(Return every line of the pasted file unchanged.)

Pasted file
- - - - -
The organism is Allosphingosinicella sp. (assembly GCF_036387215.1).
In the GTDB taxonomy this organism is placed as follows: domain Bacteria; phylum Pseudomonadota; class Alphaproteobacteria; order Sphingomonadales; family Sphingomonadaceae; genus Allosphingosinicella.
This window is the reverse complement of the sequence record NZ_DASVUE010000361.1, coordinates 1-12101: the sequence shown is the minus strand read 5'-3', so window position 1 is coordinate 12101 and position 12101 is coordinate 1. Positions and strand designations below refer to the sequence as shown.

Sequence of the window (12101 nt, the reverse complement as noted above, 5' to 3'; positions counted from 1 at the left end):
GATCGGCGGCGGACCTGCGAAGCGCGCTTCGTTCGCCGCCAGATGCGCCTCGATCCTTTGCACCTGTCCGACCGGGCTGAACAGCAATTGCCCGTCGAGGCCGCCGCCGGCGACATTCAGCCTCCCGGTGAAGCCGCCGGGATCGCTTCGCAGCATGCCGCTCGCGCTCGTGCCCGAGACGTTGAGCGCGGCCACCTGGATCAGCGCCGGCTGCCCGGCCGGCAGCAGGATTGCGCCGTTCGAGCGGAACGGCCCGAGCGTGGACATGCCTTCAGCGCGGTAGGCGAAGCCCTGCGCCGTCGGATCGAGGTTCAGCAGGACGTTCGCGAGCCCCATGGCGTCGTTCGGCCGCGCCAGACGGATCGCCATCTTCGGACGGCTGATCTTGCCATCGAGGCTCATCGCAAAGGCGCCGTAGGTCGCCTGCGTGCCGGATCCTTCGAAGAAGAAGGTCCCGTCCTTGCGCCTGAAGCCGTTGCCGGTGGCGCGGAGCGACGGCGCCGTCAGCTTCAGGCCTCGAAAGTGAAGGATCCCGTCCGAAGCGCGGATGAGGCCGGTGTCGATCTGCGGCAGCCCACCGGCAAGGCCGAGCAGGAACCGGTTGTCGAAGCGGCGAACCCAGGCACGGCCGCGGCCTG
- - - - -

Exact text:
The organism is Allosphingosinicella sp. (assembly GCF_036387215.1).
In the GTDB taxonomy this organism is placed as follows: domain Bacteria; phylum Pseudomonadota; class Alphaproteobacteria; order Sphingomonadales; family Sphingomonadaceae; genus Allosphingosinicella.
This window is the reverse complement of the sequence record NZ_DASVUE010000361.1, coordinates 1-12101: the sequence shown is the minus strand read 5'-3', so window position 1 is coordinate 12101 and position 12101 is coordinate 1. Positions and strand designations below refer to the sequence as shown.

Sequence of the window (12101 nt, the reverse complement as noted above, 5' to 3'; positions counted from 1 at the left end):
GATCGGCGGCGGACCTGCGAAGCGCGCTTCGTTCGCCGCCAGATGCGCCTCGATCCTTTGCACCTGTCCGACCGGGCTGAACAGCAATTGCCCGTCGAGGCCGCCGCCGGCGACATTCAGCCTCCCGGTGAAGCCGCCGGGATCGCTTCGCAGCATGCCGCTCGCGCTCGTGCCCGAGACGTTGAGCGCGGCCACCTGGATCAGCGCCGGCTGCCCGGCCGGCAGCAGGATTGCGCCGTTCGAGCGGAACGGCCCGAGCGTGGACATGCCTTCAGCGCGGTAGGCGAAGCCCTGCGCCGTCGGATCGAGGTTCAGCAGGACGTTCGCGAGCCCCATGGCGTCGTTCGGCCGCGCCAGACGGATCGCCATCTTCGGACGGCTGATCTTGCCATCGAGGCTCATCGCAAAGGCGCCGTAGGTCGCCTGCGTGCCGGATCCTTCGAAGAAGAAGGTCCCGTCCTTGCGCCTGAAGCCGTTGCCGGTGGCGCGGAGCGACGGCGCCGTCAGCTTCAGGCCTCGAAAGTGAAGGATCCCGTCCGAAGCGCGGATGAGGCCGGTGTCGATCTGCGGCAGCCCACCGGCAAGGCCGAGCAGGAACCGGTTGTCGAAGCGGCGAACCCAGGCACGGCCGCGGCCTG